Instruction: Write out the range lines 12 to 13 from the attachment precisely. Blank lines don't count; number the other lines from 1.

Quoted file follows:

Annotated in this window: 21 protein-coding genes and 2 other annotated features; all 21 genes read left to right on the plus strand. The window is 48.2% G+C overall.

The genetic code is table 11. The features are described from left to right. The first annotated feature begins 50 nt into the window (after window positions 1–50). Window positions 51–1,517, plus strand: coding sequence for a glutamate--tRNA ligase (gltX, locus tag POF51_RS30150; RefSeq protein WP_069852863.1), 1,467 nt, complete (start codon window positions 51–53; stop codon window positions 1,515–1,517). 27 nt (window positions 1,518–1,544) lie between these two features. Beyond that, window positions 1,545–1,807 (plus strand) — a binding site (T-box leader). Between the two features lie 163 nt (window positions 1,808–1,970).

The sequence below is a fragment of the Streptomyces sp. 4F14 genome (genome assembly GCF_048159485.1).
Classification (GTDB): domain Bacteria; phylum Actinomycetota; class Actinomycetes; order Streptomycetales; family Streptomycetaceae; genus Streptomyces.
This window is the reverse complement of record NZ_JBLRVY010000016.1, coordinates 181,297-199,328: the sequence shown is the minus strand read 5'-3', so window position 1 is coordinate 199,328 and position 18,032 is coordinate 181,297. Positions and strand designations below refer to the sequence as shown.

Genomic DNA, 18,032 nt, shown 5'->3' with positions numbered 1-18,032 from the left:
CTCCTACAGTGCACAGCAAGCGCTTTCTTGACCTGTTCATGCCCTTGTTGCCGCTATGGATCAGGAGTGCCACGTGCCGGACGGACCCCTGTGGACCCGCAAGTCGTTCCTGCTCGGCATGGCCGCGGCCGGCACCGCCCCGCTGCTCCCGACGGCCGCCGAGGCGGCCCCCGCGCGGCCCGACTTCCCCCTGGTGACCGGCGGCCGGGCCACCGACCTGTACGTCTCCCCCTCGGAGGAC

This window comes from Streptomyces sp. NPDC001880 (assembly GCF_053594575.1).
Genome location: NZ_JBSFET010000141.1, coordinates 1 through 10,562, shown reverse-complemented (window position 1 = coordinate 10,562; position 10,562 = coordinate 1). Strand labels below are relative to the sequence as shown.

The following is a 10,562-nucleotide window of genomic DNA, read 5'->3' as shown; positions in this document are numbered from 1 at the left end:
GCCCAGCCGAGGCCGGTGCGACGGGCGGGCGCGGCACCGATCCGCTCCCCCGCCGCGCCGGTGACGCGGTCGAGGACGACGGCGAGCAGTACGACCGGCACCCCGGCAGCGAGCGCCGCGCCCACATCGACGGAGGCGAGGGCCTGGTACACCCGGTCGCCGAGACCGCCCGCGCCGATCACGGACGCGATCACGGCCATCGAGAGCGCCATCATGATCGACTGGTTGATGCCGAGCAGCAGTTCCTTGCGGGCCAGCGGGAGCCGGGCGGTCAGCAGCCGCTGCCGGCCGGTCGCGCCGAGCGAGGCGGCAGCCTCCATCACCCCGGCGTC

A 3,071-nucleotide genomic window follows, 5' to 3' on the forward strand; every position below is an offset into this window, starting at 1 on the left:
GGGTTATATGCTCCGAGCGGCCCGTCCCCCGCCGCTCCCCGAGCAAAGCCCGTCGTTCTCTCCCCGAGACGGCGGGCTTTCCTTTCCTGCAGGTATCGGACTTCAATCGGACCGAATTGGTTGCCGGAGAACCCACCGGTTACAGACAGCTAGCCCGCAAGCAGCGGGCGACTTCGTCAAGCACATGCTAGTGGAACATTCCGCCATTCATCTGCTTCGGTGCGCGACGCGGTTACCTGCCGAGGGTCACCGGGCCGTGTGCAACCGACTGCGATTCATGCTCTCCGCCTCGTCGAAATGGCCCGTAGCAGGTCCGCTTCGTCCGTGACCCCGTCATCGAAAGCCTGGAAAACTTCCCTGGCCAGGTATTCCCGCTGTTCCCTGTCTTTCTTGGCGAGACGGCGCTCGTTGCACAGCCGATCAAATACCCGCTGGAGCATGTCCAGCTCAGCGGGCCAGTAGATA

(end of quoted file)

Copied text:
A 3,071-nucleotide genomic window follows, 5' to 3' on the forward strand; every position below is an offset into this window, starting at 1 on the left:
GGGTTATATGCTCCGAGCGGCCCGTCCCCCGCCGCTCCCCGAGCAAAGCCCGTCGTTCTCTCCCCGAGACGGCGGGCTTTCCTTTCCTGCAGGTATCGGACTTCAATCGGACCGAATTGGTTGCCGGAGAACCCACCGGTTACAGACAGCTAGCCCGCAAGCAGCGGGCGACTTCGTCAAGCACATGCTAGTGGAACATTCCGCCATTCATCTGCTTCGGTGCGCGACGCGGTTACCTGCCGAGGGTCACCGGGCCGTGTGCAACCGACTGCGATTCATGCTCTCCGCCTCGTCGAAATGGCCCGTAGCAGGTCCGCTTCGTCCGTGACCCCGTCATCGAAAGCCTGGAAAACTTCCCTGGCCAGGTATTCCCGCTGTTCCCTGTCTTTCTTGGCGAGACGGCGCTCGTTGCACAGCCGATCAAATACCCGCTGGAGCATGTCCAGCTCAGCGGGCCAGTAGATA